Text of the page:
Iraq | The American University of Iraq Sulaimani

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A new political and economic settlement for Iraq: Barham Salih/Financial Times

"...dialogue among Iraqis will not succeed without the support of regional powers — Saudi Arabia, Iran and Turkey — and, most importantly, the US and other global actors including Russia and the EU, who share an interest in eradicating the scourges of terrorism and extremism." Read Dr. Barham Salih's perspective on reforming and resettling Iraq's political and economic crisis - a template that he thinks can go a long way in resolving the problems of the Middle East - for the Financial Times. 

AUIS and Ifpo Host Conference on Living Heritage in the Middle East

The French Institute in the Near East (Ifpo) in collaboration with the American University of Iraq, Sulaimani (AUIS) Department of Social Sciences organized their first conference in the Kurdistan region of Iraq on ‘Conflict and Living Heritage’ with the support of the French Embassy in Baghdad and the Institute français in Paris. The Conference was held at AUIS over the course of two days. The organizing committee included Dr. Geraldine Chaterland of Ifpo-Amman, Dr. Boris James, head of Ifpo-Erbil, Dr. Elizabeth Campbell, assistant professor at AUIS, and Dr. Hassan Nadhem, the UNESCO Chair for the Development of Interreligious Dialogue Studies in the Islamic World at the University of Kufa. View photo gallery of the conference by clicking on image below. The Conference brought together scholars, researchers, and doctoral candidates in the fields of social anthropology and history, intellectual and interreligious studies, archeology and philosophy, art history and architecture, and ethnomusicology from across the Middle East and Western world. Conference participants were asked to consider the interrelatedness of cultural heritage and identity with armed conflict and forced displacement. Popular art, traditions, religious beliefs and rituals, language and oral expression together with architecture are all forms of heritage that suffer in these on-going wars. Speakers answered broad questions about how living heritage, both tangible and intangible, and collective identities are affected by war and under new political authorities. More particularly, they examined and conceptualized the practices and discourses of local actors to highlight the nexus between cultural heritage, identity, armed conflicts, and population displacement in the Middle East, specifically in Iraq, Syria, Yemen, and Afghanistan. The main aim of the conference was to shed light on the importance of living heritage. Defined as that which gives a population a sense of collective identity, living heritage in the Middle East, especially in Syria, Iraq, Libya and Yemen, has been targeted as a result of the wars currently waged in these countries. Moreover, while most international organizations, governments, and heritage professionals have concentrated their efforts and attention on the damage and destruction of archeological sites and artifacts, this conference aimed at focusing attention on the aspects of living heritage which are being neglected. Panel discussions touched on heritage as a practice of resistance in times of crisis and conflict; on the destruction of heritage as a matrix for identity construction; on the initiatives being taken to safeguard intangible heritage; the roles heritage, identity and memory play in exile; on how built heritage can become contested space; and lastly, on perspectives on the conservation of tangible heritage. View or download the conference program  View event page   Listen to selected talks by participants on our podcast playlist below.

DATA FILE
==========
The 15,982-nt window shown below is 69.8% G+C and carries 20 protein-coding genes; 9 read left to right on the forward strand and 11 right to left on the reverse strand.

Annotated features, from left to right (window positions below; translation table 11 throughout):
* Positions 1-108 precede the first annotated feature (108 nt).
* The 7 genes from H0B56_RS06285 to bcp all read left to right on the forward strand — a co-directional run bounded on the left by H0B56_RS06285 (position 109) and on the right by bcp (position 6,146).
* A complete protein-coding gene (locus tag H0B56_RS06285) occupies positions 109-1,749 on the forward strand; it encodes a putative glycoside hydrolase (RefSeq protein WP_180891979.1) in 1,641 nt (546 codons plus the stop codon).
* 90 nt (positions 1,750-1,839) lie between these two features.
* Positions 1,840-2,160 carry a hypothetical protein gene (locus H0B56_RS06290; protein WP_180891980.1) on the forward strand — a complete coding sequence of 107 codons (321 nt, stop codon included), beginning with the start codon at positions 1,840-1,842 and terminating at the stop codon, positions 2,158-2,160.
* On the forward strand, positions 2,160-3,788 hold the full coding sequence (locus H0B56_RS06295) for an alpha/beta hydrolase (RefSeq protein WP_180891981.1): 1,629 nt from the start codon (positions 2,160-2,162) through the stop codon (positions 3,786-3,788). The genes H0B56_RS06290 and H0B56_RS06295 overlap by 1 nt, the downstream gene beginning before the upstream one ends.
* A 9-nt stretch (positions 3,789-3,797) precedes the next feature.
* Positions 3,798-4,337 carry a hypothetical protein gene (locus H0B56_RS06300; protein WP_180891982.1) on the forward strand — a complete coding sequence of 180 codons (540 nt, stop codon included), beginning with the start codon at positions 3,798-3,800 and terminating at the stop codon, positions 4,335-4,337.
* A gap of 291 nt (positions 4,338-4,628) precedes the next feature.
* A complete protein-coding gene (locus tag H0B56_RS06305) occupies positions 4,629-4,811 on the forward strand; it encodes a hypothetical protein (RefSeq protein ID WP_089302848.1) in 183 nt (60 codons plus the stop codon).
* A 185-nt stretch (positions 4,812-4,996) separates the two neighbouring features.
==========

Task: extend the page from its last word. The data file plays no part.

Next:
Renewed Challenges for the Middle East

Ahmed Ali, senior fellow at the American University's Institute of Regional and International Studies reviews the immense challenges facing Iraqi Kurdistan, Iraq and the Middle East as we gear up for hosting the fourth annual Sulaimani Forum on March 16-17, 2016. The annual Forum aims to convene prominent leaders, intellectuals and practitioners to the cultural hub of Sulaimani, Iraq to engage in meaningful dialogue and tackle the most complex issues facing the region.   "One hundred years after the 1916 Sykes-Picot agreement, there are serious questions about the current political structure of the Middle East. There are challenges of figuring out identities and governance systems. The old guard in Egypt, Yemen, and Tunisia has changed. The new leaders are yet to succeed in setting an agreeable collective direction for their countries. Syria is staring into the abyss of its status as a nation-state. It has become a base for the Islamic State of Iraq and al-Sham (ISIS) and it witnesses ongoing violence. This new regional order places Iraq and Iraqi Kurdistan at a crossroads that is familiar yet is uncharted territory. Mosul is still under ISIS control, both the Kurdistan Regional Government (KRG) and federal Iraq are in dire financial shape, and the distrust among all communities is at a peak. With these ongoing developments, the Institute of Regional and International Studies (IRIS) at the American University of Iraq, Sulaimani (AUIS) is holding its fourth Sulaimani Forum in March of this year. This year’s Forum takes on extra significance given the 100 year anniversary of Sykes-Picot and it will seek to cover the myriad of national and regional challenges..." Read full article.       More about the upcoming Sulaimani Forum.